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Publication numberUS3405203 A
Publication typeGrant
Publication dateOct 8, 1968
Filing dateJan 10, 1966
Priority dateJan 10, 1966
Publication numberUS 3405203 A, US 3405203A, US-A-3405203, US3405203 A, US3405203A
InventorsDerror Fred L
Original AssigneeMansfield Sanitary Inc
Export CitationBiBTeX, EndNote, RefMan
External Links: USPTO, USPTO Assignment, Espacenet
Method of making ceramic shapes
US 3405203 A
Abstract  available in
Previous page
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Claims  available in
Description  (OCR text may contain errors)


Oct 1968 F. L. DERROR 3,405,203



4 Sheets-Sheet I5 INVENTOR. FRED L. DERROR ATTORNEYS Oct. s, 1968 F. 1.. DERROR 3,405,203

METHOD OF MAKING CERAMIC SHAPES Filed Jan. 10, 1966 4 Sheets-Sheet 4 O /UJ k lu o F" I 0 O BET INVENTOR.

FRED L. DERROR WYM ATTORNEYS United States Patent 3,405,203 METHOD OF MAKING CERAMIC SHAPES Fred L. Derror, Lucas, Ohio, assignor to Mansfield Sanitary, Inc., Perrysville, Ohio, a corporation of Ohio Filed Jan. '10, 1966, Ser. No. 519,611 Claims. (Cl. 26469) ABSTRACT OF THE DISCLOSURE The present invention relates generally to the joining of formed ceramic sections into an integral item. More particularly, the present invention relates to the joinder of green cured, mating sections of formed ceramic shapes by vibration.

While the subject invention is well adapted for the joinder of ceramic shapes formed in any of a host of known ways, both the method and its advantages can be clearly understood by relating the disclosure to one adaptation, the difficulties of which have heretofore plagued those working in the ceramic art to an easy solution-- namely, the formation of a water closet bowl.

Historically, water closet bowls containing an inlet water passageway and a siphon-trap have required tedious, time consuming fabrication methods. One of the earliest methods, and that still most frequently used, involves the casting of the outer bowl and the internal divider walls separately. Thereafter, the separately cast internal walls are pressed into proper position within the outer bowl to form the required passages. These separately cast internal walls are retained and joined to the outer bowl by a thick slurry of liquid slip, often mixed with wheat germ, which is applied as a heavy bead along the joinder line of the parts to be joined. This bead material can be dried and fired with the assembled parts.

The most obvious drawback to this procedure is the inordinate amount of skilled labor necessary to cast and assemble the various components required. Less obvious, but equally as undesirable, is the fact that if the component parts are not of the same consistency they will shrink incompatibly and one or more of the parts will crack during the firing. Another drawback is that the excess of the slurry bead must be scraped away from the exposed joints and that which remains along the inaccessible joints becomes a roughened obstruction to the free flow of'refuse through the exit passageway. Moreover, here too, differences between the consistency of the bead and that of the components joined thereby result in stress concentrations during the firing operation which considerably weaken the joints, sometimes to failure.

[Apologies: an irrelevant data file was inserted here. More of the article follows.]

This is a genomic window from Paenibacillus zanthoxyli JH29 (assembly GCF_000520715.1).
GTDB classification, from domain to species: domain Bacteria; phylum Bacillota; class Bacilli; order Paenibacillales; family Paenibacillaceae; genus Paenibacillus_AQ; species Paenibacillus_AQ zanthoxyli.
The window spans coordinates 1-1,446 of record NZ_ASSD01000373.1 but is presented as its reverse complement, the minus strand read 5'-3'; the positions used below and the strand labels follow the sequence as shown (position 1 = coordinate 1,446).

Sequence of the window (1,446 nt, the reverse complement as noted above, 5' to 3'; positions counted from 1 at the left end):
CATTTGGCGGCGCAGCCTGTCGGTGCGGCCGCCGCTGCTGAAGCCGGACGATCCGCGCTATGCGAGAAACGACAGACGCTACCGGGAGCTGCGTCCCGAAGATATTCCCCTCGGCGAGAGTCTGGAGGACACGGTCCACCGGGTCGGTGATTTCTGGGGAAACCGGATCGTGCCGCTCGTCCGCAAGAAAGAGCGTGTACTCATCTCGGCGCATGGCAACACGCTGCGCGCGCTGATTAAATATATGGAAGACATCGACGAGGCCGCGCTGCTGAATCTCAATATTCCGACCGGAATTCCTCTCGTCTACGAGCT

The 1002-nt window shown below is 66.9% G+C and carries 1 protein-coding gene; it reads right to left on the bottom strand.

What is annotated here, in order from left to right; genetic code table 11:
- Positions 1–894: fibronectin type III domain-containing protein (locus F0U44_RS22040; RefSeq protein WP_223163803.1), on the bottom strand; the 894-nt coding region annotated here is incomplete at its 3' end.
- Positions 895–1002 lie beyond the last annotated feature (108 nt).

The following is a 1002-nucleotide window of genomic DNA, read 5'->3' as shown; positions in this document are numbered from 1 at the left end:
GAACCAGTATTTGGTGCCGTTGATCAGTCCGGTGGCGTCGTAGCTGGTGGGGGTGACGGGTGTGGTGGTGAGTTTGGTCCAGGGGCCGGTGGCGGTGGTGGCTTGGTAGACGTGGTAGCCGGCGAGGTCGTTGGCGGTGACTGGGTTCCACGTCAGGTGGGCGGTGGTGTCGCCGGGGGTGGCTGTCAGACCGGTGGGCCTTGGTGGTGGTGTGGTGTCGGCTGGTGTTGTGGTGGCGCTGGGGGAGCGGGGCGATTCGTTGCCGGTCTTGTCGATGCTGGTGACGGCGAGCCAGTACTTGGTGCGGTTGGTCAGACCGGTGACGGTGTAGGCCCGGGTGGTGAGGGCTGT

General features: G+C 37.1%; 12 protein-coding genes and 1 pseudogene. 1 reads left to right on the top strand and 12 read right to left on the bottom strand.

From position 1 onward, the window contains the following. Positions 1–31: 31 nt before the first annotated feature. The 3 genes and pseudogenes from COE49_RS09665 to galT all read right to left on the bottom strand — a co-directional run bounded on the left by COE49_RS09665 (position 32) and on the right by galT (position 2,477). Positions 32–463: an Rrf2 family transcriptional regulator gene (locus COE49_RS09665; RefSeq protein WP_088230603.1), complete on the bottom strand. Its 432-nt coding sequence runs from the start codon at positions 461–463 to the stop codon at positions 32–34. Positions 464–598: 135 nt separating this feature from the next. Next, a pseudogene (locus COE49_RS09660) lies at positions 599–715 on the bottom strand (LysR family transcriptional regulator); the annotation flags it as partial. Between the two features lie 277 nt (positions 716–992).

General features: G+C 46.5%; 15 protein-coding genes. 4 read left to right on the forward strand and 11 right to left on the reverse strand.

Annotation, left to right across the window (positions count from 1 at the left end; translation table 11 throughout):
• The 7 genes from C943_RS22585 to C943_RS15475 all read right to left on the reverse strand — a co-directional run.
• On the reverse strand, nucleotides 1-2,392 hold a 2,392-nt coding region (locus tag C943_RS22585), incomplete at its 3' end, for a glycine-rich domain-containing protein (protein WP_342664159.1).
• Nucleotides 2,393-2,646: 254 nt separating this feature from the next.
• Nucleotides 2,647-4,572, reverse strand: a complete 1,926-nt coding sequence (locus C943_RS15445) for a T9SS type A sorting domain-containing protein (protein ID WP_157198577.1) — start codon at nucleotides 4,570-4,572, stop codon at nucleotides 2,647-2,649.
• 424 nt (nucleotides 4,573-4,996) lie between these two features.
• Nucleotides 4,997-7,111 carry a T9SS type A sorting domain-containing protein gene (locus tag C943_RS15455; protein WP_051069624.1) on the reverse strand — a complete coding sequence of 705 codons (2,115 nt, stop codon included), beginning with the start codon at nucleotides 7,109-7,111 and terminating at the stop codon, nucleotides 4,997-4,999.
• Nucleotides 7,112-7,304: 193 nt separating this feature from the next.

These many disadvantages have engendered many attempts to improve toilet bowl fabrication methods, none of which have gained industry acceptance, primarily because of their extreme complexity. For example, many proposed methods use a plurality of complicated molds and interfitting cores, some of which require multiple mold and core arrangements for sequential casts and others of which utilize drain casting techniques and the close attention required thereby. Further proposed methods demand permanent--i.e., non-removable-coring which remains in the bowl. This coring is often a previously slip cast structure which not only requires additional labor but also subjects the bowl in which it corporated to possible shrinkage cracking.

Furthermore, many of these prior known methods still require securing the final component with the slurry bead method. At this point it should be noted that the slurry bead method of joining green cast components is not per se defective, but it does have inherent drawbacks which manifest themselves when the excess slurry in the bead extends inwardly of an inaccessible exit passageway or when the joinder made thereby is subjected to the loading forces applied to the finished object.

It is therefore a primary object of the present invention to provide a method for making ceramic shapes by joining green cured, ceramic sections which have been previously joined by slip casting, drain casting or any other method selected, into mating, sections.

It is another object of the present invention to provide a method for producing ceramic shapes, as above, wherein the ceramic shape is formed in opposed, mated sections and the opposed sections are joined together by amalgamation rather than agglutination.

It is still another object of the present invention to provide a method for forming ceramic shapes having tortuous passageways therethrough.